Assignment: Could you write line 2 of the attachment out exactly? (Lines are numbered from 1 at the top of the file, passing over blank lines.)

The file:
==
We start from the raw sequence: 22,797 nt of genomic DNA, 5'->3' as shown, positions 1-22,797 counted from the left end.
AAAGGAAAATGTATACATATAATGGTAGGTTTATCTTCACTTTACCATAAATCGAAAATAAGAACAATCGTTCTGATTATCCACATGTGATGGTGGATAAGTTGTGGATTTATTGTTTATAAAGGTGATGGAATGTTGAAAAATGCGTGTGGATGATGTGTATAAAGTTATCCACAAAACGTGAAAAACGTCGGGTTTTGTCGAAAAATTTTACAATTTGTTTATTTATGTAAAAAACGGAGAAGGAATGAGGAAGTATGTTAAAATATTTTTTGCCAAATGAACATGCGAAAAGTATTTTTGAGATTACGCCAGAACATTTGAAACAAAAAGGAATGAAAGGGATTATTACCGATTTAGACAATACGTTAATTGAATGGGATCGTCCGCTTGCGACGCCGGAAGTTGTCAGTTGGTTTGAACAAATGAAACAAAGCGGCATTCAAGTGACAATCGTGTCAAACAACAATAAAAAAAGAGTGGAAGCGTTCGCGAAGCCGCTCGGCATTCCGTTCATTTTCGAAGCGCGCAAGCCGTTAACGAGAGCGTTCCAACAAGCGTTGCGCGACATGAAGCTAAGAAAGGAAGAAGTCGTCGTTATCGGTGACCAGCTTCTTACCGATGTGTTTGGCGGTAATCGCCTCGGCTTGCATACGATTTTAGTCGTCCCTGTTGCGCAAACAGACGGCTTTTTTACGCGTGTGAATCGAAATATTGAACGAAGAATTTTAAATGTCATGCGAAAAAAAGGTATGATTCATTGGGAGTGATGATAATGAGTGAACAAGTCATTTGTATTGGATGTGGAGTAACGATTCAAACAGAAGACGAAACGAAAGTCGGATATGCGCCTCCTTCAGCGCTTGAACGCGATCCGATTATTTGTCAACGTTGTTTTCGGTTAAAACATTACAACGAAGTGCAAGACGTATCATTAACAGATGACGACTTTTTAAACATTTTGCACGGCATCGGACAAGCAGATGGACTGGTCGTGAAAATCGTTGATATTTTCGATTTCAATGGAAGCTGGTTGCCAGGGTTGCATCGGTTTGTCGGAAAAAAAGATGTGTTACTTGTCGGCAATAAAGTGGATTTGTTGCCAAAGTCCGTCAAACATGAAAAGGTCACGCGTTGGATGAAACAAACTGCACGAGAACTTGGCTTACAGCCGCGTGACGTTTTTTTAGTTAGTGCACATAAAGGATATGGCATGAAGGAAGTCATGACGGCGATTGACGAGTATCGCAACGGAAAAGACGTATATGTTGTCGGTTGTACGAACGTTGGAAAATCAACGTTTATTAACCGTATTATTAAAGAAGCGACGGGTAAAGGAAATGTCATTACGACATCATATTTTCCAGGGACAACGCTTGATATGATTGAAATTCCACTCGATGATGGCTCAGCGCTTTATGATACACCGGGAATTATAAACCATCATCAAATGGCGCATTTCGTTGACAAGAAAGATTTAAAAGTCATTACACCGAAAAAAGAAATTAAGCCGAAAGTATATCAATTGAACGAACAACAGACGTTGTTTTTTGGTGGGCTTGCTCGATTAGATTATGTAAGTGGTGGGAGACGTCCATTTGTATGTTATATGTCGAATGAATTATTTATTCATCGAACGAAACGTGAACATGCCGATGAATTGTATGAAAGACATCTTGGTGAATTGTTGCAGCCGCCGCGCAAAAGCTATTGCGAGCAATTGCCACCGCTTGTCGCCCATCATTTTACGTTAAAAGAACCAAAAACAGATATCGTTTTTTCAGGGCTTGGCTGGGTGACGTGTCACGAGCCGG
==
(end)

AAAGGAAAATGTATACATATAATGGTAGGTTTATCTTCACTTTACCATAAATCGAAAATAAGAACAATCGTTCTGATTATCCACATGTGATGGTGGATAAGTTGTGGATTTATTGTTTATAAAGGTGATGGAATGTTGAAAAATGCGTGTGGATGATGTGTATAAAGTTATCCACAAAACGTGAAAAACGTCGGGTTTTGTCGAAAAATTTTACAATTTGTTTATTTATGTAAAAAACGGAGAAGGAATGAGGAAGTATGTTAAAATATTTTTTGCCAAATGAACATGCGAAAAGTATTTTTGAGATTACGCCAGAACATTTGAAACAAAAAGGAATGAAAGGGATTATTACCGATTTAGACAATACGTTAATTGAATGGGATCGTCCGCTTGCGACGCCGGAAGTTGTCAGTTGGTTTGAACAAATGAAACAAAGCGGCATTCAAGTGACAATCGTGTCAAACAACAATAAAAAAAGAGTGGAAGCGTTCGCGAAGCCGCTCGGCATTCCGTTCATTTTCGAAGCGCGCAAGCCGTTAACGAGAGCGTTCCAACAAGCGTTGCGCGACATGAAGCTAAGAAAGGAAGAAGTCGTCGTTATCGGTGACCAGCTTCTTACCGATGTGTTTGGCGGTAATCGCCTCGGCTTGCATACGATTTTAGTCGTCCCTGTTGCGCAAACAGACGGCTTTTTTACGCGTGTGAATCGAAATATTGAACGAAGAATTTTAAATGTCATGCGAAAAAAAGGTATGATTCATTGGGAGTGATGATAATGAGTGAACAAGTCATTTGTATTGGATGTGGAGTAACGATTCAAACAGAAGACGAAACGAAAGTCGGATATGCGCCTCCTTCAGCGCTTGAACGCGATCCGATTATTTGTCAACGTTGTTTTCGGTTAAAACATTACAACGAAGTGCAAGACGTATCATTAACAGATGACGACTTTTTAAACATTTTGCACGGCATCGGACAAGCAGATGGACTGGTCGTGAAAATCGTTGATATTTTCGATTTCAATGGAAGCTGGTTGCCAGGGTTGCATCGGTTTGTCGGAAAAAAAGATGTGTTACTTGTCGGCAATAAAGTGGATTTGTTGCCAAAGTCCGTCAAACATGAAAAGGTCACGCGTTGGATGAAACAAACTGCACGAGAACTTGGCTTACAGCCGCGTGACGTTTTTTTAGTTAGTGCACATAAAGGATATGGCATGAAGGAAGTCATGACGGCGATTGACGAGTATCGCAACGGAAAAGACGTATATGTTGTCGGTTGTACGAACGTTGGAAAATCAACGTTTATTAACCGTATTATTAAAGAAGCGACGGGTAAAGGAAATGTCATTACGACATCATATTTTCCAGGGACAACGCTTGATATGATTGAAATTCCACTCGATGATGGCTCAGCGCTTTATGATACACCGGGAATTATAAACCATCATCAAATGGCGCATTTCGTTGACAAGAAAGATTTAAAAGTCATTACACCGAAAAAAGAAATTAAGCCGAAAGTATATCAATTGAACGAACAACAGACGTTGTTTTTTGGTGGGCTTGCTCGATTAGATTATGTAAGTGGTGGGAGACGTCCATTTGTATGTTATATGTCGAATGAATTATTTATTCATCGAACGAAACGTGAACATGCCGATGAATTGTATGAAAGACATCTTGGTGAATTGTTGCAGCCGCCGCGCAAAAGCTATTGCGAGCAATTGCCACCGCTTGTCGCCCATCATTTTACGTTAAAAGAACCAAAAACAGATATCGTTTTTTCAGGGCTTGGCTGGGTGACGTGTCACGAGCCGG